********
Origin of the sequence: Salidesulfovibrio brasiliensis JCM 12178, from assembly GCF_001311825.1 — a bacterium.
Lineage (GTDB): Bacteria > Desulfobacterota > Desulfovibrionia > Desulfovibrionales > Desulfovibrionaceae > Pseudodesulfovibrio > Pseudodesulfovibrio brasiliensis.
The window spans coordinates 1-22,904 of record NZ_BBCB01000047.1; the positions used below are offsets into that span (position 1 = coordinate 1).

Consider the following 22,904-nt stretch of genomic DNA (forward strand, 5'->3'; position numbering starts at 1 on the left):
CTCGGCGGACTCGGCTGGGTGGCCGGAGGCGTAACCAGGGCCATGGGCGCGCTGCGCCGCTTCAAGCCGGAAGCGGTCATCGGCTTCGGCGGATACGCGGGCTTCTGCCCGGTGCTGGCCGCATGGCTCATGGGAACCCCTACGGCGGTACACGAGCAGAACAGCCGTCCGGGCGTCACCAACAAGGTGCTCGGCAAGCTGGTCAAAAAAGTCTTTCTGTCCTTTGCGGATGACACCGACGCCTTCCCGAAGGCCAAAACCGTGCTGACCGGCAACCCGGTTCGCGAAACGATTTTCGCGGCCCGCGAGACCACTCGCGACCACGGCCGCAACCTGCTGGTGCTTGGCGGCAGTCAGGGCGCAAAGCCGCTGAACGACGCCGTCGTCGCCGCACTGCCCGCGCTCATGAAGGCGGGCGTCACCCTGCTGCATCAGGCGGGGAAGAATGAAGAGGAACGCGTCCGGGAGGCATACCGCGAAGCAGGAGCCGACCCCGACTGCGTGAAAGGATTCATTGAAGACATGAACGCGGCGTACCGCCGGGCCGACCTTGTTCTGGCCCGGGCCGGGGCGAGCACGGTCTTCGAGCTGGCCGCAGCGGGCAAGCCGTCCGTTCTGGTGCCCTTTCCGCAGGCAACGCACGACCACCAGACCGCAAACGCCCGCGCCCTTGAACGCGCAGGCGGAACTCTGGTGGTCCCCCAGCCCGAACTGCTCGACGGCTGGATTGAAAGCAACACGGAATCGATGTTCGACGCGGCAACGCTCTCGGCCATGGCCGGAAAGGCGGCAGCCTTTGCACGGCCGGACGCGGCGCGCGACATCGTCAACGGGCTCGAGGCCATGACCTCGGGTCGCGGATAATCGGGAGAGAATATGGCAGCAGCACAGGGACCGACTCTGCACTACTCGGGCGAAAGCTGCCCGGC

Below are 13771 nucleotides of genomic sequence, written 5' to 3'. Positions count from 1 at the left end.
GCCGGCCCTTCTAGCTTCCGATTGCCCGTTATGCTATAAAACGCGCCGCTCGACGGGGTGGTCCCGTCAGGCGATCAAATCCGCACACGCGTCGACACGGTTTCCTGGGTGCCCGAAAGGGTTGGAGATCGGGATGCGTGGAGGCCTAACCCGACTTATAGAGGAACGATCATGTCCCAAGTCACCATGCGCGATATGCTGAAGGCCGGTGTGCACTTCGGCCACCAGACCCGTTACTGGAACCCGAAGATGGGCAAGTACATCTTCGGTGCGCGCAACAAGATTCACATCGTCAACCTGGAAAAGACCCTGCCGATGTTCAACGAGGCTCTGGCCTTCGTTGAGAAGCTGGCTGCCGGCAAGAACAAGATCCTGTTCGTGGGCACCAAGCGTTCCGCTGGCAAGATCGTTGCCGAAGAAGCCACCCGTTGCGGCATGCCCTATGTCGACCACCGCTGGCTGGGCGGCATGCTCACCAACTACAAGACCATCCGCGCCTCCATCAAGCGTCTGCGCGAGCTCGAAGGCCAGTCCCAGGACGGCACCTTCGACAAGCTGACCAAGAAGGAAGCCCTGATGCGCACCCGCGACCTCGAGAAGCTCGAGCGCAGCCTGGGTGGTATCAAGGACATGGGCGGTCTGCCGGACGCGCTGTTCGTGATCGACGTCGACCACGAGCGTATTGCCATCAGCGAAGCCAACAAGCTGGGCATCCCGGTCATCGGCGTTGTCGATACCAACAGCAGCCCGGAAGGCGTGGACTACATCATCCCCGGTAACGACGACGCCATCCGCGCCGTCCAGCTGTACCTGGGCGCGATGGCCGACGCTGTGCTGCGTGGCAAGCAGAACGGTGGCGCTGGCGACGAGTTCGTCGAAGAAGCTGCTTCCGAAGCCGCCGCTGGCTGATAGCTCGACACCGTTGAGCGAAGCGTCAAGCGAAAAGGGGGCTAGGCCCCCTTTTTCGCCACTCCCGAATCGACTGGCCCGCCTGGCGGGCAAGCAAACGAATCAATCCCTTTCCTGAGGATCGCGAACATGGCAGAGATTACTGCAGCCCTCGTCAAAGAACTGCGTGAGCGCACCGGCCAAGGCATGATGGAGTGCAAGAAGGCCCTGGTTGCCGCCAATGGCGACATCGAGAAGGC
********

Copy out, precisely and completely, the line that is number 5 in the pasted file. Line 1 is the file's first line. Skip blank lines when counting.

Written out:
CTCGGCGGACTCGGCTGGGTGGCCGGAGGCGTAACCAGGGCCATGGGCGCGCTGCGCCGCTTCAAGCCGGAAGCGGTCATCGGCTTCGGCGGATACGCGGGCTTCTGCCCGGTGCTGGCCGCATGGCTCATGGGAACCCCTACGGCGGTACACGAGCAGAACAGCCGTCCGGGCGTCACCAACAAGGTGCTCGGCAAGCTGGTCAAAAAAGTCTTTCTGTCCTTTGCGGATGACACCGACGCCTTCCCGAAGGCCAAAACCGTGCTGACCGGCAACCCGGTTCGCGAAACGATTTTCGCGGCCCGCGAGACCACTCGCGACCACGGCCGCAACCTGCTGGTGCTTGGCGGCAGTCAGGGCGCAAAGCCGCTGAACGACGCCGTCGTCGCCGCACTGCCCGCGCTCATGAAGGCGGGCGTCACCCTGCTGCATCAGGCGGGGAAGAATGAAGAGGAACGCGTCCGGGAGGCATACCGCGAAGCAGGAGCCGACCCCGACTGCGTGAAAGGATTCATTGAAGACATGAACGCGGCGTACCGCCGGGCCGACCTTGTTCTGGCCCGGGCCGGGGCGAGCACGGTCTTCGAGCTGGCCGCAGCGGGCAAGCCGTCCGTTCTGGTGCCCTTTCCGCAGGCAACGCACGACCACCAGACCGCAAACGCCCGCGCCCTTGAACGCGCAGGCGGAACTCTGGTGGTCCCCCAGCCCGAACTGCTCGACGGCTGGATTGAAAGCAACACGGAATCGATGTTCGACGCGGCAACGCTCTCGGCCATGGCCGGAAAGGCGGCAGCCTTTGCACGGCCGGACGCGGCGCGCGACATCGTCAACGGGCTCGAGGCCATGACCTCGGGTCGCGGATAATCGGGAGAGAATATGGCAGCAGCACAGGGACCGACTCTGCACTACTCGGGCGAAAGCTGCCCGGC